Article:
Science has been on a roll recently, even by scientific standards. In 2013, CERN confirmed that they had detected the Higgs boson, a particle that was theorized to exist back in the mid 60s, and one that plays a central role in the Standard Model of particle physics. This year, astrophysicists announced the detection of gravitational waves that appear to confirm the inflationary hypothesis of standard cosmology. (Cosmic inflation is the theory that the universe — while still less than one second old, and very, very hot — expanded at greater than the speed of light for a fraction of a second.)
Yesterday, however, a discovery was announced that holds great personal importance to me — scientists announced that marinading pork chops in beer lowers the amount of a carcinogen known to come from grilling. Science, beer, and grilled pork all came together in one wonderful result — beer is good!
Specifically, here’s what the study found. Pork chops marinaded in beer exhibited lowered levels of polycyclic aromatic hydrocarbons (PAHs) after being grilled on a charcoal grill, compared to non-marinaded pork chops.
What are PAHs?
Polycyclic aromatic hydrocarbons (PAHs), sometimes called poly-aromatic hydrocarbons, are molecules produced when carbon-rich fuels (in this case, charcoal) burn incompletely. They can be found in soot, smoke and wherever hydrocarbons (oil, gas, etc.) have been burned. They are also found in grilled meats and smoked fish.These molecules are composed of fused carbon rings, without any side chains. Various PAHs are known to be carcinogenic, mutagenic, and teratogenic. (Teratogenic means the substance can interfere with the development of an organism.) And still others are strongly suspected to be. The fused ring structure of PAHs make them flat and some scientists believe that these flat molecules intercalate between the base pairs of DNA and disrupt its function. On the other hand, some PAHs are known or suspected to confer little or no health risk. It’s a big class of molecules and it all depends on how a particular molecule interacts with an organism.
When I was a grad student, there was a lab across the street that worked on mutagenesis, and specifically things that “stuck” to DNA. The principal investigator in that lab refused to eat grilled meat for this reason. At the time, there was a Burger King across the street, and sometimes he would go and just eat french fries. Of course, we now know that frying starchy foods, such potatoes, produces acrylamide, which is a known neurotoxin (and possible carcinogen). As time has shown again and again, it’s best not to put all your eggs in one basket when it comes to health advice. (Oh, and by the way, it’s OK to put eggs in your basket again — as it turns out, dietary cholesterol has little effect on the levels of cholesterol in your blood.)
PAHs are not some Johnny-come-lately carcinogen. In fact, the PAH benzo[a]pyrene was the first identified carcinogen. In addition, chimney sweep’s carcinoma — which is brought about by exposure to soot — was the first type of cancer linked to an occupation. The English surgeon Percivall Pott first made the connection in 1775.
So, long story short, PAHs are known to cause cancer and grilling meat over flame produces PAHs. In addition, dietary studies have linked grilled and smoked foods to cancer. (For more info, see this article or this article.)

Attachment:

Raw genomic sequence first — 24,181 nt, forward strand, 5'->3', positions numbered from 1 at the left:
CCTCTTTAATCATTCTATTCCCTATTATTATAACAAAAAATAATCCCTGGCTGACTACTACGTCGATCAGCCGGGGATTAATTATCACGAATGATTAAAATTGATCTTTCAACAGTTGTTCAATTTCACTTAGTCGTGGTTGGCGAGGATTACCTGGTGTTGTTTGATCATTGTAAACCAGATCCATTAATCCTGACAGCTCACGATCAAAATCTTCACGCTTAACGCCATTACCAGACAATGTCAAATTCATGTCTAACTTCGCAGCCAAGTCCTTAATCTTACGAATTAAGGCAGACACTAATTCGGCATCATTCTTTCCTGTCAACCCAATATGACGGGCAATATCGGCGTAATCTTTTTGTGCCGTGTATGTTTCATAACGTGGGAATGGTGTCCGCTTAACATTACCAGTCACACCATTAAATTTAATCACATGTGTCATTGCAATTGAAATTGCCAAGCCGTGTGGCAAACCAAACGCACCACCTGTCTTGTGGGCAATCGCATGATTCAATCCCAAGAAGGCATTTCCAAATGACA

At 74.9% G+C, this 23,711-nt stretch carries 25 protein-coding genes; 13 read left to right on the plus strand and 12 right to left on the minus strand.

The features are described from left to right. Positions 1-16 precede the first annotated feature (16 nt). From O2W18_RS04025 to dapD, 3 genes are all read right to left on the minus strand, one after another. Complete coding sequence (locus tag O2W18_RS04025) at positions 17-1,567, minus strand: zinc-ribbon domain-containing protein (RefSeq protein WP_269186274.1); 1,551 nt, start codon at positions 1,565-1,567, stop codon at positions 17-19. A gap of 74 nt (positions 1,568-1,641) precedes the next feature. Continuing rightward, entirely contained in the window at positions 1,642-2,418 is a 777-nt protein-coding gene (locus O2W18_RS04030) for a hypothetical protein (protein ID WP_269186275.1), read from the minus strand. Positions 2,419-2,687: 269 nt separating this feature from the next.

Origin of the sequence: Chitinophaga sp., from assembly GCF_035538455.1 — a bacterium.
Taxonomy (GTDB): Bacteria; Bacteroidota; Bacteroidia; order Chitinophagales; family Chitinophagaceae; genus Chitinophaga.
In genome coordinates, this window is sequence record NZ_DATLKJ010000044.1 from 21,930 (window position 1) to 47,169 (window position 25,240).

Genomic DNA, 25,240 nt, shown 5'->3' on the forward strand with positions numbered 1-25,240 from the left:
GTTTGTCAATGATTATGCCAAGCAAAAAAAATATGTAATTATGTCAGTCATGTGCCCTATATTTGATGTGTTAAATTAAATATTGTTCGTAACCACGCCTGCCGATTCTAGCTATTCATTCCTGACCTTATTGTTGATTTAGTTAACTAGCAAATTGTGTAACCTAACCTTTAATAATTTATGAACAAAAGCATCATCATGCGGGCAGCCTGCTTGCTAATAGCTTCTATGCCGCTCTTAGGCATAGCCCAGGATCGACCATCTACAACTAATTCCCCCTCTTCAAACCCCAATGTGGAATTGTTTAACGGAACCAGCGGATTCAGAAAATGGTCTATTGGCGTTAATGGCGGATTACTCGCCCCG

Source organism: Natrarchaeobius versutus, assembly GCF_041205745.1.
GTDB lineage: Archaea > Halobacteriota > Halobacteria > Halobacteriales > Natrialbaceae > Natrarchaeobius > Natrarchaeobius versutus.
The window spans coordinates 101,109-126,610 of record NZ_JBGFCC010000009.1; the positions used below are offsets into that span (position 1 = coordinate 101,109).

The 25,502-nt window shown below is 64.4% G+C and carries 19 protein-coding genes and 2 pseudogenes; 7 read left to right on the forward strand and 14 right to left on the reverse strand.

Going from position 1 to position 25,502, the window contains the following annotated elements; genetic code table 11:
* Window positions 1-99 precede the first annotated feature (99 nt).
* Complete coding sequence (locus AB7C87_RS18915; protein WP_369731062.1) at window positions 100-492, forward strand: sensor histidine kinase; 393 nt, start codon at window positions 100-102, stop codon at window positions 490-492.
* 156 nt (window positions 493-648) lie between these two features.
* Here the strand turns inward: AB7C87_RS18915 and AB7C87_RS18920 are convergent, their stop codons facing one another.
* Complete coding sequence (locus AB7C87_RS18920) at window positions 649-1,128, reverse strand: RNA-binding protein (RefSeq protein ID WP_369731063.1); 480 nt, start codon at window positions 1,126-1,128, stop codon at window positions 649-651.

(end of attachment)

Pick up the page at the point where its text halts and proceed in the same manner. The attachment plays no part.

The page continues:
Give Me The Good News
The good news is that researchers determined that marinading pork chops in beer reduced the amount of dangerous PAHs in the meat. Specifically, the researchers tested three types of beer — a Pilsner, a non-alcoholic Pilsner, and a “black beer.” (I’m guessing this is a stout or porter, as the authors at one point mention that it is an ale. The study was done by Portuguese and Spanish scientists and they don’t say what the beers are beyond the fact they got them at their local supermarket.) The meat was marinaded for 4 hours, a time they previously concluded was required for the full effect. It was then grilled over charcoal, at 200–230 °C (390 –450 °F), until it was well-done.
Researchers then looked for 8 PAHs, known to be carcinogens, in the control and experimental samples. What they found was that the black beer blocked the formation of 53% of the PAHs, compared to the non-marinaded meat. The non-alcoholic beer blocked 25%, and the Pilsner beer blocked 13%. The researchers also tested the “anti-radical activity” of the three marinades and found that the black beer scavenged 68% of the radicals, followed by 37% in the non-alcoholic beer, and 30% in the Pilsner.
So basically, if you like to grill, marinading the meat in beer will reduce the amount of PAHs that form during grilling. The “black beer” did better than the Pilsner, but the scientists did not test to see if intermediately-colored beers, such amber ales, fell between the two results. The non-alcoholic beer did better than the Pilsner, which indicates that color isn’t the whole story. The authors also mention that ales have more anti-oxidants than lagers, and this is likely a piece of the puzzle.
Other things you can do to reduce your exposure to PAHs is to clean your grill grate before cooking to remove any blackened residue, and not to grill your food until it is charred. In addition, avoid flare-ups, in which the flames actually contact the outside of your food, leaving black marks.
The researchers haven’t shown that marinading pork chops in beer reduces the risk of cancer. However, given that a beer marinade reduces the amount of cancer-causing agents in the pork, that inference is logical. Hopefully, this line of research is expanded.